History, Culture, Religion – Temples and Streets of Kyoto, Japan Part 1

“Music saves the soul.” Play softly while you read.

Kyoto, Japan is one of the most interesting cities in my bucket list waiting to be stricken off, which I finally did last November of 2015. I took the Shinkansen from Odawara (the nearest bullet train station from my hotel in Hakone) and arrived Kyoto late in the afternoon. I reached Heian Shrine after the sundown and waited for my AirBnB host to fetch me. Oh my, was I surprised, my Kyoto AirBnB host, Kimberlye Kowalczyk (with western blood-line but born in Japan), is so pretty. .  Her lovely flat – a traditional Japanese house if I may say – has the smell of wood and tatami mat that made my stay more than comfortable. Check her place out at https://www.airbnb.com.sg/rooms/5785542.

And so I thought it was still too early to go to bed on my first night in Kyoto, I asked Kimberlye for attractions I can visit at night and luckily not all temples are closed after 6PM. In autumn season, some temples with lots of maple trees are illuminated at night hence people can still visit after the sunset. I have not studied my way around Kyoto yet so I asked Kimberlye how to reach destinations on foot on the first night. She lent me a map and told me all places I can visit during my 3 days and 3 nights stay. I got tired of walking on every night I fulfilled my wanderer’s lust for Kyoto but was more than energized and ready for the next day’s roaming. I visited temples and shrines and took lots of photos of the streets and people.

The imperial heart of Japan, with its awe-inspiring gardens and foliage, momentous shrines and temples, salivating street food, and friendly people, what’s not to love in Kyoto? In no particular order in my itinerary, here are a few of the interesting spots I visited that will give you a deeper appreciation of Kyoto’s history, culture and religion.

Nijo Castle

The residence of the first shogun of the Edo period, this UNESCO World Heritage Site is a must visit. Apart from the landscape of castle grounds and lovely garden, tatami mat covered floors, elegant ceilings, and beautiful sliding door paintings, the fortress also showcases dummies of how the shogun, bodyguards, and other military forces seated during meetings. The audio guide was in Japanese so I didn’t mind getting one but surely the thought-provoking and enthralling stories behind every corner of the palace is of great significance. And oh, strictly no taking of photos inside the buildings.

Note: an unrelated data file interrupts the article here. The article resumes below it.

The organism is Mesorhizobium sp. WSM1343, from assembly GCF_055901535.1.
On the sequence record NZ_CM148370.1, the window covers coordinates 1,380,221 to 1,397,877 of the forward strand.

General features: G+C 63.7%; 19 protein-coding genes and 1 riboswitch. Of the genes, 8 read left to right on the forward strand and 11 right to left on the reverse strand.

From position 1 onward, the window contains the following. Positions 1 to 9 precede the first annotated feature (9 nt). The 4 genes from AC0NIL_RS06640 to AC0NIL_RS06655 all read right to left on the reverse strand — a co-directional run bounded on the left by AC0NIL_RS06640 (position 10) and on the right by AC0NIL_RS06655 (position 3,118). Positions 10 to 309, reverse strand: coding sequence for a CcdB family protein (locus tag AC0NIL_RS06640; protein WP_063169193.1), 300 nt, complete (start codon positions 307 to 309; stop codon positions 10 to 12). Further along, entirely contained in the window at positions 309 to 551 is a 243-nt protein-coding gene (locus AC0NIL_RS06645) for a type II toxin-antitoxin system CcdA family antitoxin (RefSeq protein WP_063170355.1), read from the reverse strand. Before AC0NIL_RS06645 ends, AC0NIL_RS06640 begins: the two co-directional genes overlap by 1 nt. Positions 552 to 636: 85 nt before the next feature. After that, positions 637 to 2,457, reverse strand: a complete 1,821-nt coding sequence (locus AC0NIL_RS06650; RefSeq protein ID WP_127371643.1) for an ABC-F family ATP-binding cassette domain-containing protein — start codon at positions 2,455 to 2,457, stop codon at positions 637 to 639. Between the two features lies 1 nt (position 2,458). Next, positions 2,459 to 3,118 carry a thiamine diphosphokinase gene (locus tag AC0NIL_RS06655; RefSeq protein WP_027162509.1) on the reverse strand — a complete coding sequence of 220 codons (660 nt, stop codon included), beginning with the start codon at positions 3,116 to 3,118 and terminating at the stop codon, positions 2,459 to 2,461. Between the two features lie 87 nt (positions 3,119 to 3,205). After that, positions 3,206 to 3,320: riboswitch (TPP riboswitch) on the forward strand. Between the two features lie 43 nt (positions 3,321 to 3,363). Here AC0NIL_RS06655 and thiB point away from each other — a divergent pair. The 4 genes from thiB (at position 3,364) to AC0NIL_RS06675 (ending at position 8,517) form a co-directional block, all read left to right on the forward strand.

Ninomaru Garden
Honmaru – main circle of defense


Karamon gate
Ninomaru Palace – the residence and office of the shogun


Fushimi Inari Taisha

This popular Shinto Shrine, which houses a thousand of Torii gates, sits at the base of a mountain called Inari – Shinto god of rice. I saw many statues of dogs around the shrine and I’ve learnt that the foxes were believed to be the messenger of Inari, hence the statues. Torii gate is a religious Japanese structure that symbolises transition from profanity to sacredness as you pass through it. If you’re gonna follow the trail of the torii gates, you’ll reach the Inari mountain’s summit in 2 to 3 hours. I didn’t have ample time to trek so i just walked up until I felt I have seen enough. I took a different trail upon exiting the shrine, the one with “crossroads” label and little did I know that the pave will lead me to the cemetery. It was quiet but there were a few people walking with me and some were visiting their departed loved ones so my saunter wasn’t creepy at all. I saw interesting (though could be scary for some) graven images on my way down.






Heian Shrine

One of the important cultural structures of Japan, Heian Shrine is the nearest attraction from where I stayed in Kyoto (Kymberlye’s). For some reasons, I didn’t get the chance to see what’s inside and only took pictures from the outside. In front of the shrine, after crossing the street and a few blocks of a park is a giant torii gate. Around this Heian Jinggu’s torii are the Kyoto National Library, Kyoto Municipal Museum of Art, Kyoto Zoo, Kyoto National Museum of Modern Art, all of which I never had the chance to visit (cries!!!).


Chion-in Temple

Little did I know that this grand scale temple has a vast property after the san-mon gate which is the main entrance to the compound. I just saw this temple on my way to Maruyama park and Yasaka Shrine. I’ve learnt that the stairs of this entrance were featured in Tom Cruise film The Last Samurai.



Arashiyama Bamboo Grove

Located in the western outskirts of Kyoto, this most photographed site in  Japan offers an irrefutable feeling that you are totally out of this world. Standing amidst the tall stalks of bamboo gave me inexplicable goosebumps and euphoria. Some people try to visit in the early morning just before the sunrise when not much tourists crowd the walkway. With the grove’s notable fame and beauty, there was no way for me to take photos with no or little throng in the day light. Worse, selfie sticks were raised just when I clicked my camera, nice timing. . Nevertheless, this dumbfounding sight greatly satisfied my wanderlust. Finally, I’ve seen it.

By the way, it was quite a long walk from the train station to the bamboo grove, but my stroll along the streets with a few stops to eat street foods like yummy takoyaki and a few temples on the way was lovely.








to be continued……

4 thoughts on “History, Culture, Religion – Temples and Streets of Kyoto, Japan Part 1

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